Tag Archives: tariffs

Congress to Enhance Smoot-Hawley – Protectionist Cause of the Great Depression

Smoot-Hawley was officially named the “Tarrif Act of 1930″.  The act raised or enacted tariffs on over 20,000 imported goods. This incredibly protectionist move is largely credited with creating the Great Depression.  Our current leadership thinks we should try it again.

In a Wall Street Journal article the point is made that we may be headed into another Great Depression.

Depression and now comparisonWhat’s worse, we’re close to repeating the mother of all policy errors, the one made not in 1937 but in 1930—the one that started the Great Depression. We’re on track to resurrect the 1930 Smoot-Hawley Tariff Act.


Last week the House passed the Currency Reform for Fair Trade Act. It’s an amendment that gives dangerous new protectionist powers to the notorious Smoot-Hawley Tariff Act, the proximate cause of the global Great Depression, which after all these years is still on the books

The bill is official named the “Currency Reform for Fair Trade Act” and is H.R.2378 if you’d like to read the full text here.  The first paragraph lays it out.

To amend title VII of the Tariff Act of 1930 to clarify that countervailing duties may be imposed to address subsidies relating to a fundamentally undervalued currency of any foreign country.

Basically, the bill proposes that we will put a new or increased duty on any products from a country that has a currency that we view as undervalued.  China will meet almost every description of an undervalued currency that is present in the bill.  By imposing huge tariffs on Chinese imports, a large portion of the inexpensive products Americans rely on, a trade war and perilous inflation are the two results we should expect.

But is this kind of protectionism really all that bad?  Let’s review history and how the Smoot-Hawley tariff act affected the American economy.  In all fairness, the trade war that set the scene for the worst financial disaster in American history, was set in motion in 1921.  Warren Harding then enacted the Emergency Tariff Act of 1921 which paved the way for the Tarrif Act of 1922.  Between the two of these laws, America put unprecedented duties on agricultural goods.

As the existing tariffs had not seemed to have caused a calamity (unless you were in the agriculture sector) the political leaders in America pushed for much more sweeping duties on hundreds of thousands of imported products.

As for Hoover, he was determined to raise tariffs and by June 1930, when a delegation of bishops and bankers paid him a visit to ask for more public works projects amidst a tumbling economy, the President told them, “Gentlemen, you have come sixty days too late. The Depression is over.” On June 16, he then issued a statement through the newspapers that he would be signing a bill, in an attempt to aid those businesses damaged by the downturn. [1]

No parallels there..  Obama has declared the Recession over and Congress is putting in the Currency Reform Act to increase tariffs on tens of thousands of imported goods in the hopes aiding American businesses hurt in the recent downturn.  That whole thing about not learning from history and dooming ourselves to repeat it thing is echoing loudly .. for some of us.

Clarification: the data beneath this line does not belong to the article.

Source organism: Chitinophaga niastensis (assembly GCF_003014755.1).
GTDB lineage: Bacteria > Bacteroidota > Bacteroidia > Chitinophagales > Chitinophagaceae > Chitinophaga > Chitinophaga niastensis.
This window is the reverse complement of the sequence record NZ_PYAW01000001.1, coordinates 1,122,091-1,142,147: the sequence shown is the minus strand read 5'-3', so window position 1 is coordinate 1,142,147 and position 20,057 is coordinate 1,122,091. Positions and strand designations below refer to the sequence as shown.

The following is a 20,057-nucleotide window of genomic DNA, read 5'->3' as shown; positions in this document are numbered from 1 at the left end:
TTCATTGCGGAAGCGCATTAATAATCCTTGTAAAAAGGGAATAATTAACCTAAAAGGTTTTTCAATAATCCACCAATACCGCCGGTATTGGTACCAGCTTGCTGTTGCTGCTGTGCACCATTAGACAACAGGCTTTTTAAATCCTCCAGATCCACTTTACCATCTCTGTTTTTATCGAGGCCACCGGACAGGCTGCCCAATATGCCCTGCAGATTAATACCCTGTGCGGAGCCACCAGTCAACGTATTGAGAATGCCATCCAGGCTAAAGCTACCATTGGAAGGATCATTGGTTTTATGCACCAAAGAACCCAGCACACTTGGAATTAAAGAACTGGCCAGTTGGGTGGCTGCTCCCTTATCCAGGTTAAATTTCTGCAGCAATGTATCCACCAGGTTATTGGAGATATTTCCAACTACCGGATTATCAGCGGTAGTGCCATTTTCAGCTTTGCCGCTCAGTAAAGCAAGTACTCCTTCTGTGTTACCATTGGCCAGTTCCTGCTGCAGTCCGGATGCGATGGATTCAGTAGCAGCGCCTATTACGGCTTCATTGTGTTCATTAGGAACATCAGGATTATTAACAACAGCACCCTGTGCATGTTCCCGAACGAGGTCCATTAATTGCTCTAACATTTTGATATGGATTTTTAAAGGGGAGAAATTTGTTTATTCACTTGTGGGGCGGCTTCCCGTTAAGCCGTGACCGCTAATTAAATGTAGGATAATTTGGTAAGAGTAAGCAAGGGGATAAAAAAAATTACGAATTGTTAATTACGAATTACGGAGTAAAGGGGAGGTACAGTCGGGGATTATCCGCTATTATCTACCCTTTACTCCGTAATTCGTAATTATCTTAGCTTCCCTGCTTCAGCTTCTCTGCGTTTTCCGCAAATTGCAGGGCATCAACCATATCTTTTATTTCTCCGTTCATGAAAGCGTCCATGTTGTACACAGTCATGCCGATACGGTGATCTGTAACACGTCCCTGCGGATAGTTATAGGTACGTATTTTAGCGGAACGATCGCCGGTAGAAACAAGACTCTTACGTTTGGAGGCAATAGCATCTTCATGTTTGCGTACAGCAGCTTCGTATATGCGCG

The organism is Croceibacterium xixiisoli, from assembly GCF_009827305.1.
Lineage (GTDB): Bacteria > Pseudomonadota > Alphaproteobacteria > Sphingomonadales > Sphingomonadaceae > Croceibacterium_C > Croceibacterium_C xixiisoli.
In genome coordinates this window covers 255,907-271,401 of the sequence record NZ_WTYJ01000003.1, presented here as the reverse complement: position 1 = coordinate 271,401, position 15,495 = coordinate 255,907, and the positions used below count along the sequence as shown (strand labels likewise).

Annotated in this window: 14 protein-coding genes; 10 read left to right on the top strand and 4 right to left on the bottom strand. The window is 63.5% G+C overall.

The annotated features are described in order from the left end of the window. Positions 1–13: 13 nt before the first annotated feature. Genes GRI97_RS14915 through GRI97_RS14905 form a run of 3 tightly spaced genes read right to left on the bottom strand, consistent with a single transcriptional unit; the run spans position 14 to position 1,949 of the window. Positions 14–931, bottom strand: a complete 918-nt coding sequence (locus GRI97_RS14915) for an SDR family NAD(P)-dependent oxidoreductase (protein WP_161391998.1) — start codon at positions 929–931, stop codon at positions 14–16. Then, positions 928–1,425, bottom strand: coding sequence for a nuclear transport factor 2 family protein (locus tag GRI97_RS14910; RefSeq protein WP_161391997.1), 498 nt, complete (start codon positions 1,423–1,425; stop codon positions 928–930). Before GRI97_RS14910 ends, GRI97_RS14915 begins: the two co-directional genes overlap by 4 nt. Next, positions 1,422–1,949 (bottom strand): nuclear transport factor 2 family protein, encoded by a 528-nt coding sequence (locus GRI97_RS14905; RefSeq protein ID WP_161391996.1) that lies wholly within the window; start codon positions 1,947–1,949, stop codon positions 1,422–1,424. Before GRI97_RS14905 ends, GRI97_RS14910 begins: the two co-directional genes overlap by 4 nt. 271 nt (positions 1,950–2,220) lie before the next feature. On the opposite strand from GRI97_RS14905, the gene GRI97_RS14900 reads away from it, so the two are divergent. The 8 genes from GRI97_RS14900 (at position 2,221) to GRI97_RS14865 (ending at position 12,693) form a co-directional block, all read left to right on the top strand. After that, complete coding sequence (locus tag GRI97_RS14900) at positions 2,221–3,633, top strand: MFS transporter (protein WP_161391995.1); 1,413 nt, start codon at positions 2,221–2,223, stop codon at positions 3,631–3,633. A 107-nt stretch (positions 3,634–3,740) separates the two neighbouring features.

And here’s a little video that shows how Smoot-Hawley affected us then and what we may be doing to ourselves yet again.

[1] Smoot-Hawley – http://www.buyandhold.com/bh/en/education/history/2002/smoot_hawley.html

America Goes Protectionist, Echos 1930’s Era Actions

cargo shipStill thickly in the middle of the biggest economic catastrophe since the great depression, American policy makers are making anti-free trade decisions that are eerily similar to the protectionist moves made during the depression.

The A.R.R.A. (stimulus bill), has provisions in it that only allow the money to be spent on “manufactured goods” that are made in America.  While a welcome gift to the American steel industry and steelworkers union, reaction from foreign trading partners much colder.  American companies now face the proposition of being blocked from bidding on contracts in other countries.  Canada and the EU have raised extreme objections to the move and are considering two counter-measures.  First, they have petitioned the World Trade Organization, which is largely for show, but also allows them to take the second action – putting tariffs on American goods going into their countries.  By petitioning the W.T.O., those countries are not vulnerable to claims from the U.S. that they are engaging in unprovoked anti-trade actions.

Caterpillar Tractor is undertaking an effort to be involved with major projects in China.  Due to the recent placement of a tariff (tax on imported goods) on Chinese tires, the American heavy equipment manufacturer may find it much tougher to sell it’s machines in the rapidly-growing Chinese economy.  China has already filed a grievance with the W.T.O. and is now moving to place counter-tariffs on American imports of chickens and auto parts.

Highly-controversial agricultural subsidies have existed for decades.  Some farm subsidies are actually larger than the cost of the product itself.  The U.N. found in 2001 that the U.S. subsidy on a pound of cotton was more than 52 cents per pound.  It costs just above 20 cents per pound to grow cotton in some countries outside the U.S.

Mercantilist policies are also being applied to our neighbors to the south.  Restrictions on Mexican trucks on U.S. highways are making it more expensive for Mexican manufacturers to put their goods on American shelves.  While not a direct tariff, it has the same effect.  How long will it be before American goods are less welcome in Mexico?

Protectionism was a major factor in turning the 1929 recession into the great depression.  It was the leading factor into making the U.S. depression up to 5 years longer than in most other nations in the world during that period.  By taking the same steps, making the same mistakes, and being naive of history, we could be inviting the next great depression.